St Peter’s School Bournemouth attended an Expansive Education lecture in Bournemouth in May 2015. Here an example of what they started this academic year in school based on research at the University of Winchester by Bill Lucas and Guy Claxton.
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In our latest member digest we have suggested many ways in which teacher professional development may be enhanced through the use of action research based, collaborative inquiry and professional learning communities. In addition to the sources cited, the Expansive Education Network also draws on its practitioner community. At a recent event educators identified their 10 Top Tips for ensuring success in introducing action research
for professional teacher learning in a school or college.
|1. Dedicate time to CPD to demonstrate that it is valued as much as ‘playing the Ofsted game’
|2. Model the action research behaviours in front of colleagues you want to convince
|3. Provide opportunities for teachers to personalise CPD activity to their own interests
|4. Share results of CPD activity in a range of different ways
|5. Celebrate the results and publish the outcomes of teachers’ action research inquiries
|6. Review midway through the programme and adapt and change it if necessary
|7. See it as integrated with what you already do, not in addition
|8. Teachers can act as a model for their students if they demonstrate taking ownership of their own professional development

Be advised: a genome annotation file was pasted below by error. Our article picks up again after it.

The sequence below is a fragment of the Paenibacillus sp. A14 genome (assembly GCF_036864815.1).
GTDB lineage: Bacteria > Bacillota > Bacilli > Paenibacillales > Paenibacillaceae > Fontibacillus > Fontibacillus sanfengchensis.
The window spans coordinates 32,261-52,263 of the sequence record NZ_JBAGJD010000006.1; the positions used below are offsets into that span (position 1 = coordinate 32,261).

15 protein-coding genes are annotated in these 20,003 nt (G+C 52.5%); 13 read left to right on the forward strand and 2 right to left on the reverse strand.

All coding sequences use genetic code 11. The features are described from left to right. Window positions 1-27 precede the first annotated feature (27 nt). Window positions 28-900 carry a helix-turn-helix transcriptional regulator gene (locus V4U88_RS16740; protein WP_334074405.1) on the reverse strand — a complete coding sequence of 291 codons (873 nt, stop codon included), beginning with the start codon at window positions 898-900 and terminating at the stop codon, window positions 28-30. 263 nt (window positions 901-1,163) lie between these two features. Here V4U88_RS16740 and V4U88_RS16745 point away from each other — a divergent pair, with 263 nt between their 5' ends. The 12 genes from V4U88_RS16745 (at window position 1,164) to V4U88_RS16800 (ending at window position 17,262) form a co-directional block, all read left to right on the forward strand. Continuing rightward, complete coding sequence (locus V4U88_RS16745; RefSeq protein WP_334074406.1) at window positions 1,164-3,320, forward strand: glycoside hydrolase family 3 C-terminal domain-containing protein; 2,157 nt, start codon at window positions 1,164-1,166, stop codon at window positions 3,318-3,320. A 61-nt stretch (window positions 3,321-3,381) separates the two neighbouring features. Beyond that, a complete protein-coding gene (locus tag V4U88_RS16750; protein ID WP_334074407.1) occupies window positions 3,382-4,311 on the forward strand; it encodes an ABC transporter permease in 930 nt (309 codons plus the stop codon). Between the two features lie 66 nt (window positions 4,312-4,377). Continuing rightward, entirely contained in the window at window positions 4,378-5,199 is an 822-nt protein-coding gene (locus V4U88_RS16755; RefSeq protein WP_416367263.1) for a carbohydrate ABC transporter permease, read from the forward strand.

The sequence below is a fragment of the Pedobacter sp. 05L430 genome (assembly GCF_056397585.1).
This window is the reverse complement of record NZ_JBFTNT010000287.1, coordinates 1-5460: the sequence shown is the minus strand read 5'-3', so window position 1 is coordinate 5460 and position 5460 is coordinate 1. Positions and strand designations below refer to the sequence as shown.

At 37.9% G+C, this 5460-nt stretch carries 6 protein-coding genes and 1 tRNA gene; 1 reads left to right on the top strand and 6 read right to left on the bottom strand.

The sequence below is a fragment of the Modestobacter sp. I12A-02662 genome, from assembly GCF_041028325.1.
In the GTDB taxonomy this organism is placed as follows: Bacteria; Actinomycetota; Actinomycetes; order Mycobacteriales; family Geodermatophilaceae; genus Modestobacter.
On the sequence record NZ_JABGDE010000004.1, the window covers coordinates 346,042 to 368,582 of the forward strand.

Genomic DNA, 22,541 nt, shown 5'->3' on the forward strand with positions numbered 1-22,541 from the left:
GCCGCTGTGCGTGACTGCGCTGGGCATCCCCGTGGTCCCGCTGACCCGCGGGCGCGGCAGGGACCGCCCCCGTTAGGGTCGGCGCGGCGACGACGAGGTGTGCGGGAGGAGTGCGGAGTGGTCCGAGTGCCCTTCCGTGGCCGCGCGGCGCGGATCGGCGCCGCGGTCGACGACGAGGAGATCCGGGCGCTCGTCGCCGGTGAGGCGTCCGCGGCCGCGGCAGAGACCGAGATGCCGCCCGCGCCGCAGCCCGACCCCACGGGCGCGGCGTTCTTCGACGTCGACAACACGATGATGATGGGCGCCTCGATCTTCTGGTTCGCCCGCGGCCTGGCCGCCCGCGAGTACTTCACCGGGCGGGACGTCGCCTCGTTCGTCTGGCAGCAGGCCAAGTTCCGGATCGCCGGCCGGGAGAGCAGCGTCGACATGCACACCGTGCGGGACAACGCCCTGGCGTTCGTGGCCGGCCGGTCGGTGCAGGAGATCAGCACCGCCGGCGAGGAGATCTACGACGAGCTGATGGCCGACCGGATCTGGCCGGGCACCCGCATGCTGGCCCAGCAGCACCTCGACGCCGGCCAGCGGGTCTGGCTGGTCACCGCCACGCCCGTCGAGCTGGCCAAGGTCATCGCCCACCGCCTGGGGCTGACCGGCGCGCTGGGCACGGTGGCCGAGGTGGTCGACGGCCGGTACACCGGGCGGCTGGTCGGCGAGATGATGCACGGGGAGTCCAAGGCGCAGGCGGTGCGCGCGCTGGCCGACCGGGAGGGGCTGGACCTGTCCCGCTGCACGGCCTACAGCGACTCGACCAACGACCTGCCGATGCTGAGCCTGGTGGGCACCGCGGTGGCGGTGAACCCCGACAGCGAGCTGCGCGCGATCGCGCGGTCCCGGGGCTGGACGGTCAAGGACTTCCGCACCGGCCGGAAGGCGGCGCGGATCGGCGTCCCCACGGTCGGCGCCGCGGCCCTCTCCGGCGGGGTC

|9. Acton research should be considered to be part of the job of teaching
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Curee: The contribution of research to teachers’ professional learning and development
This paper summarises findings from several systematic
research reviews about the contribution of research to
effective continuing professional development (CPD)
activities and their impact on teachers’ professional
learning and outcomes for pupils. It starts with a review
of how teachers engage in and with research as part of
CPD, how teachers and researchers shape professional
learning activities and identifies key processes linked
to positive outcomes. Finally it explores how different
research contributions can be developed to make a more
visible contribution to CPD.
Adapted from an article for the Secondary English Magazine
(Vol 10 No 1 Oct 2006)
Caroline Daly, Institute of Education University of London
Teachers as researchers
What should inform the decisions made by teachers about how to develop their practice? If teachers are to make informed decisions, we need to ask – informed by whom? How can teachers inform themselves and each other about good ideas for developing teaching, and reflect more critically on the skills they use everyday in their own classrooms?
CUREE say: our research has identified a number of barriers to an evidence-based approach.
For example, large-scale international evidence highlights that time, inadequate facilitation, difficulties with research methods and processes, and diverse foci are the main obstacles to engagement in and with research (Bell et al., 2010). A survey of over 1000 practitioners found that time and access to research were significant barriers (NTRP, 2011).
National Teacher Research Panel [NTRP]. (2011) Habitats for teacher research: teacher perspectives on research as a sustainable environment for CPD. [Online]. Coventry: Centre for Use of Research and Evidence in Education [CUREE].